New York Hospital Uses Prepaid Cards to Pay Study Participants
The Theresa & Eugene M. Lang Center for Research & Education—the clinical trial and research arm of New York Hospital Queens (NYHQ)—has replaced its paper-check payment system for clinical trial participants. Instead, patients who earn a stipend for participating in a clinical trial receive a Mastercard card preloaded with their allotted funds.
The card was created by Payoneer, a provider of prepaid cards to companies that need to remit payments to remote, dispersed populations. Designed specifically for the clinical research market, the cards alleviate the burden of paying cash or checks to trial participants. Payoneer said about a dozen contract research organizations and investigative sites are using its Mastercard system.
Karen Hultberg, NYHQ’s research administrator, first heard about the prepaid card concept at a conference where Payoneer was exhibiting. She said she could tell immediately that the cards would help smooth NYHQ’s method for paying study stipends.
“[Our process] was just very, very, very cumbersome. Let’s say we were doing a study, and [participants] have 10 visits. A patient would come in for Visit 1, and they might have to get reimbursed for $20. We’d have to get a check request. We’d have to get appropriate signatures. We send it to finance, they cut a check—which could be anywhere from one to three months before we get the check. Then, we send it to the patient. By that time, they could have been to Visits 2, 3, 4 and 5,” Hultberg said. “It was just very paper-heavy and cumbersome to do any type of an immediate thank you or [to give] feedback to our subjects for participating in a study.”
The ready-to-use cards are branded with the NYHQ logo and delivered directly to the research site. NYHQ assigns the cards to patients and loads them online when a patient stipend is due. The cards, which do not identify trial participants in any way, can be reused multiple times when a study encompasses many visits over a period of time. Patients can use the cards anywhere that accepts Debit Mastercard.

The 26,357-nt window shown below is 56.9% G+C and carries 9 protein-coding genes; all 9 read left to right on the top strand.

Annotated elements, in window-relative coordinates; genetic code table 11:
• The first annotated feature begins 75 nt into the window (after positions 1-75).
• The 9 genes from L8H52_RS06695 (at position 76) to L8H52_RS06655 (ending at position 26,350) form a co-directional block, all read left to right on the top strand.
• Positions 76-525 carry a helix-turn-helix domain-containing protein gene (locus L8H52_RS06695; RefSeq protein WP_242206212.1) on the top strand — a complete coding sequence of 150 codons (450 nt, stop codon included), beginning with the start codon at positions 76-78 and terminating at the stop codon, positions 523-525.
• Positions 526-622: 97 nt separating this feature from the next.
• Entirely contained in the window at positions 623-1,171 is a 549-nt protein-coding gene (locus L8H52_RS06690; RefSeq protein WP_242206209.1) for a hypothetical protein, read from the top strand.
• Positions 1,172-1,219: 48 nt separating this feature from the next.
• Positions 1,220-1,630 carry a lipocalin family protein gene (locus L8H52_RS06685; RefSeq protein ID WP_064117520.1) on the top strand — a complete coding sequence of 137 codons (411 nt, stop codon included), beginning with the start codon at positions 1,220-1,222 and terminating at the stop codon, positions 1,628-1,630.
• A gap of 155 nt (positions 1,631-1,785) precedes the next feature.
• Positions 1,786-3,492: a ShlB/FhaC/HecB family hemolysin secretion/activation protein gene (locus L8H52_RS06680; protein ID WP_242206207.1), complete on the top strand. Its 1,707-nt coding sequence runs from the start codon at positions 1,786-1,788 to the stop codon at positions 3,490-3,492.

NYHQ, which currently has 120 active studies, began using the prepaid cards last year. Before implementing the new payment process, Hultberg worked with her staff, information technology and finance to ensure that the process was acceptable to all and secure for both patients and NYHQ.
Rather than submitting dozens of individual check requests to the finance department, the research department now only needs to do an occasional request for a large lump sum to replenish the Payoneer master account. From that account, approved users (only Hultberg and the office manager) can load cards with smaller amounts to pay study participants, and the finance department gets regular reports of the money spent and what study it was spent on.
“[Patients] walk in the door. Our coordinator tells our office manager, ‘I have a patient today, eligible for $20.’ If they’ve already been in the study, all she has to do is go online, click ’$20,’ and they add another $20 to the debit card,” Hultberg said.
Hultberg estimated that the prepaid cards save the research and finance department staffs about a half-day of work each week. Perhaps most importantly, study participants love the new system.
“Do they have any problem? On the contrary, they love it. because they’re literally walking out the door with the $20,” Hultberg said. “Before, they’d have to sit and wait a month or so. And then they have to go to the bank, which is a pain. They’re not participating for the money; that’s not why these people do it anyway. But if we can help give back and retain the subjects to keep them in the study, all the better.”